Dagobert: Histoire et légende

Dagobert: Histoire et légende

daa-go-BAY, ree-stwaa ray lay-ZHAHD. Click below to hear this.

Dagobert: History or legend?

So how did Dagobert, King of all the Franks from 629-634 (and king of various other two-bit kingdoms before and after that), become the hero of a children’s song? (See my previous post for the song.)

Well, he didn’t, really. It’s not clear why the anonymous songwriters picked on him, but he was a king like many others of his era: scheming, brutal when it was politically expedient, and neither particularly clever nor particularly stupid–and not nearly so stupid as the song makes him out to be.

I always supposed that Dagobert was a child king, and that Éloi (Eligius) was the regent. Who else puts his pants on backwards? That’s the province of three-year-olds. It turns out that the song is not about him at all. It appeared around 1790, as a satire on Louis XVI and Marie Antoinette, whose days were numbered by that time. Louis (and his wife) are accused, under the guise of singing about Dagobert, of all sorts of irrational, stupid, and/or lascivious behavior.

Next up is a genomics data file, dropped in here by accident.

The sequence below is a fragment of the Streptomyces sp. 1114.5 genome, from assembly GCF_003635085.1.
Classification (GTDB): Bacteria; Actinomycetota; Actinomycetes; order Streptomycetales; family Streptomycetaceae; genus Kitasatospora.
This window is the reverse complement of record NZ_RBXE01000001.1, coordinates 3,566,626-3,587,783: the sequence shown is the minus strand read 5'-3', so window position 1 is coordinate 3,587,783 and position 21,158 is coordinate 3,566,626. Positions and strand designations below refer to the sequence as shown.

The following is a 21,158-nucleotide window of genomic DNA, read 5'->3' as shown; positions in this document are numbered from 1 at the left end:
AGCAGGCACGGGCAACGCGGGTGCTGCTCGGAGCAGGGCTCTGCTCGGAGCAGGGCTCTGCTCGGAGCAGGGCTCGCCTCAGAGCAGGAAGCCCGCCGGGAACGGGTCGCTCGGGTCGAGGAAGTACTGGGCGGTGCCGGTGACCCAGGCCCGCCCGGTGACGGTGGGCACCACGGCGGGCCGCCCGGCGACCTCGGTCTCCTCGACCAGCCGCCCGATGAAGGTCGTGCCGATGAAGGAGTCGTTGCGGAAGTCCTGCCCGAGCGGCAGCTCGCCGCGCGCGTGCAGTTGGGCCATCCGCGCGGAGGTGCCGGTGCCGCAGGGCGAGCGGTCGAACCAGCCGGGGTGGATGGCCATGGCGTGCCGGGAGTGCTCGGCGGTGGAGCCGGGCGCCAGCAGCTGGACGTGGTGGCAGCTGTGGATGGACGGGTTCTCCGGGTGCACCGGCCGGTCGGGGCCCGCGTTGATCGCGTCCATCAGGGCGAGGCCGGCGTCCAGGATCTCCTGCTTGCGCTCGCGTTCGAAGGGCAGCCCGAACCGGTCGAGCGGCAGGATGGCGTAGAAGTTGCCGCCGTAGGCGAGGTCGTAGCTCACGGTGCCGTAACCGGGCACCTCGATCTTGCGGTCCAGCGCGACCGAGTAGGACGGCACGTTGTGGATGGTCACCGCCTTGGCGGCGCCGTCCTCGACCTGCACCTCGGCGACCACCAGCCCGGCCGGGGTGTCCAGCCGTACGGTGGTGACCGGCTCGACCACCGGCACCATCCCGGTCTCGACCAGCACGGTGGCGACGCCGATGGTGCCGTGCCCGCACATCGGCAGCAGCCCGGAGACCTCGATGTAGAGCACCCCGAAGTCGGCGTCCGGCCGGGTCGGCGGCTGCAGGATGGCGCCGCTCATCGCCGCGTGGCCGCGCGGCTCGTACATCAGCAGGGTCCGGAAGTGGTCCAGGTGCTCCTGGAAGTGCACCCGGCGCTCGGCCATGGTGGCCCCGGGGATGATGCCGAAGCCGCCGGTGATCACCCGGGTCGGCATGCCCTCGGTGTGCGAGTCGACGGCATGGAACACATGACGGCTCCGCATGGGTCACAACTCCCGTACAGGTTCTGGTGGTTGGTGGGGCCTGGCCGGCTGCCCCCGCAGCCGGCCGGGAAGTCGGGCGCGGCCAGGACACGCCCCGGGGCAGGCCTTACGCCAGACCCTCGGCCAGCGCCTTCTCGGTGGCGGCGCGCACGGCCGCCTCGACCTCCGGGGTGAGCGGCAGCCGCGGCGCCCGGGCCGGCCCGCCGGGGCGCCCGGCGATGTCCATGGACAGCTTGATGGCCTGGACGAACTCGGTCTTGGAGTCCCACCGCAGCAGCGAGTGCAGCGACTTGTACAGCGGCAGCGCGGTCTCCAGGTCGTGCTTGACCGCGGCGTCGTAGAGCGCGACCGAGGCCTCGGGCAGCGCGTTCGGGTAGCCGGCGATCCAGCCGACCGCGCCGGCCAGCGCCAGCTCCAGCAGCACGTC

Verse after verse appeared, and eventually the song came back to life when the Empire fell. This time, Napoleon Ier was the target. There’s a verse that goes like this:

Le roi faisait la guerre
Mais il la faisait en hiver ;
Le grand saint Éloi
Lui dit : Ô mon roi !
Votre Majesté
Se fera geler.
C’est vrai, lui dit le roi,
Je m’en vais retourner chez moi.

It’s a clear reference to Napoleon’s disastrous invasion of Russia in 1812, where his troops were defeated as much by the brutal winter as by the military prowess of the Russian army. Napoleon was greedy.

And remember this verse?

Le bon roi Dagobert
Voulait s’embarquer pour la mer ;
Le grand saint Éloi
Lui dit : Ô mon roi !
Votre Majesté
Se fera noyer.
C’est vrai, lui dit le roi,
On pourra crier : « Le Roi boit ! ».

For this reference, go back and read this post and
this one. Clearly, poor Dagobert became the butt of every joke in the book as a cover for the hapless monarchs who followed him so far down the line.


Leave a Reply

Fill in your details below or click an icon to log in:

WordPress.com Logo

You are commenting using your WordPress.com account. Log Out /  Change )

Google+ photo

You are commenting using your Google+ account. Log Out /  Change )

Twitter picture

You are commenting using your Twitter account. Log Out /  Change )

Facebook photo

You are commenting using your Facebook account. Log Out /  Change )


Connecting to %s